From: Ana Kronschnabl (email suppressed)
Date: Fri Apr 07 2006 - 05:21:00 PDT
it is always problematic when we try to classifying anything - in that we
classify so that we can discuss difference, but this often leads to polarisation...
when i first studied film i was taught various different terms narrative v
non-narrative/ art film v mainstream/ hollywood mosfilms v
experimental...classification is just a way of us getting a handle on intentions
and audience i think - it is useful sometimes but also, as michael says, it is
often short-hand for saying commercial v non-commercial.
Michael Betancourt wrote:
> Hi Freya,
> Both "Brakhages' Theorem" that all film is narrative, and Frampton's
> essay "A Pentagram for Conjuring the Narrative" spring to mind from your
> comments. It's not that experimental films aren't narrative, but that
> all commercially produced Hollywood-studio-type productions inevitably
> are narrative, so much of the time "narrative vs. experimental" is just
> a short hand for saying the difference between the commercial cinema,
> it's language, forms, ideologies, etc. as opposed to the independent,
> artisanal, personal/individual, etc. "experimental" film. [We could make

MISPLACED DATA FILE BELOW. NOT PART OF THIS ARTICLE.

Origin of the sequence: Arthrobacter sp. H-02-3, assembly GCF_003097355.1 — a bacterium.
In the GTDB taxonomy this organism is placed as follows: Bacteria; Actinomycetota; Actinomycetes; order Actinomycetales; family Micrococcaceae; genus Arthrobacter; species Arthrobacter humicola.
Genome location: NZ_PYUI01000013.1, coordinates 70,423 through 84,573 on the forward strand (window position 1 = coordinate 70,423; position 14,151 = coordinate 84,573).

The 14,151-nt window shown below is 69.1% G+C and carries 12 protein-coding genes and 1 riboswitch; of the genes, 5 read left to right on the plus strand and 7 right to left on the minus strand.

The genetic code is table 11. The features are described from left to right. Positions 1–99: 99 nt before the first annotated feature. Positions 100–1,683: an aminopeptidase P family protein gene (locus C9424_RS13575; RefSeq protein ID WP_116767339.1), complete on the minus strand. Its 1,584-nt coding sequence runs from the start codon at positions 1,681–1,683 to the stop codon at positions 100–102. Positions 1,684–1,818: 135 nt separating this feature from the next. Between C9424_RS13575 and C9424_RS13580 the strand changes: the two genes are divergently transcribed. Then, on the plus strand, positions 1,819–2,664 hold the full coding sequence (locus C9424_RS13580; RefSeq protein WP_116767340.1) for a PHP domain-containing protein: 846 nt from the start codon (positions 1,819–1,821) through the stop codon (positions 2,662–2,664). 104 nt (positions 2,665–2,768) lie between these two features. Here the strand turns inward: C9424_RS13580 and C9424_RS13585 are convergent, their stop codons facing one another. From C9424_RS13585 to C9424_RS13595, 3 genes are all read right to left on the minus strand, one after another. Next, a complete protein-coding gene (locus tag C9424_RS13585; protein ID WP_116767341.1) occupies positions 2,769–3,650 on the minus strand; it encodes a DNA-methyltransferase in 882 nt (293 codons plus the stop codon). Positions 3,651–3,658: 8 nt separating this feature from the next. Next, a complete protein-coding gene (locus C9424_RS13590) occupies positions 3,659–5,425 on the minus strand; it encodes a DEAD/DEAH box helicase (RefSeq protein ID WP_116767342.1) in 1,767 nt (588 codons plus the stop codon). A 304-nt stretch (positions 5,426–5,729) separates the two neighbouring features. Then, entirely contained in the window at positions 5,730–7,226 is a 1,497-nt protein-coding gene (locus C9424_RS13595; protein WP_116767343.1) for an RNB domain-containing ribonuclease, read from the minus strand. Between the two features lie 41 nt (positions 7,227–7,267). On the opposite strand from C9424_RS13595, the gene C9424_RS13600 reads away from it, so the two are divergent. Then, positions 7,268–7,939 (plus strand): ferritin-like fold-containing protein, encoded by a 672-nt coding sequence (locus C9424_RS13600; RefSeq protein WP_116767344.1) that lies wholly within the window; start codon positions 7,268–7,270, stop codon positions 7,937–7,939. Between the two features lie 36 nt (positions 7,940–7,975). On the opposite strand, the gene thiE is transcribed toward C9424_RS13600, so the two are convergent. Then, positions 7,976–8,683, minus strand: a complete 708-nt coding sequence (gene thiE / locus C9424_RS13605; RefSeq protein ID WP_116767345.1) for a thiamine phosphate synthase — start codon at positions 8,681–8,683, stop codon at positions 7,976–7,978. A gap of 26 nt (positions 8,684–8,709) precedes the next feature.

> the same objections about the "experimental" label too.]
> Michael Betancourt
> Des Moines, IA USA
> www.michaelbetancourt.com <http://www.michaelbetancourt.com>
> www.cinegraphic.net <http://www.cinegraphic.net>
> the avant-garde film & video blog
> __________________________________________________________________ For
> info on FrameWorks, contact Pip Chodorov at <email suppressed>.
-- Ana Kronschnabl www.plugincinema.com/www.fluffylogic.net/www.meercatinteractive.co.uk/www.anakissed.com I have found the paradox that if I love until it hurts, then there is no hurt, but only more love: Mother Teresa __________________________________________________________________ For info on FrameWorks, contact Pip Chodorov at <email suppressed>.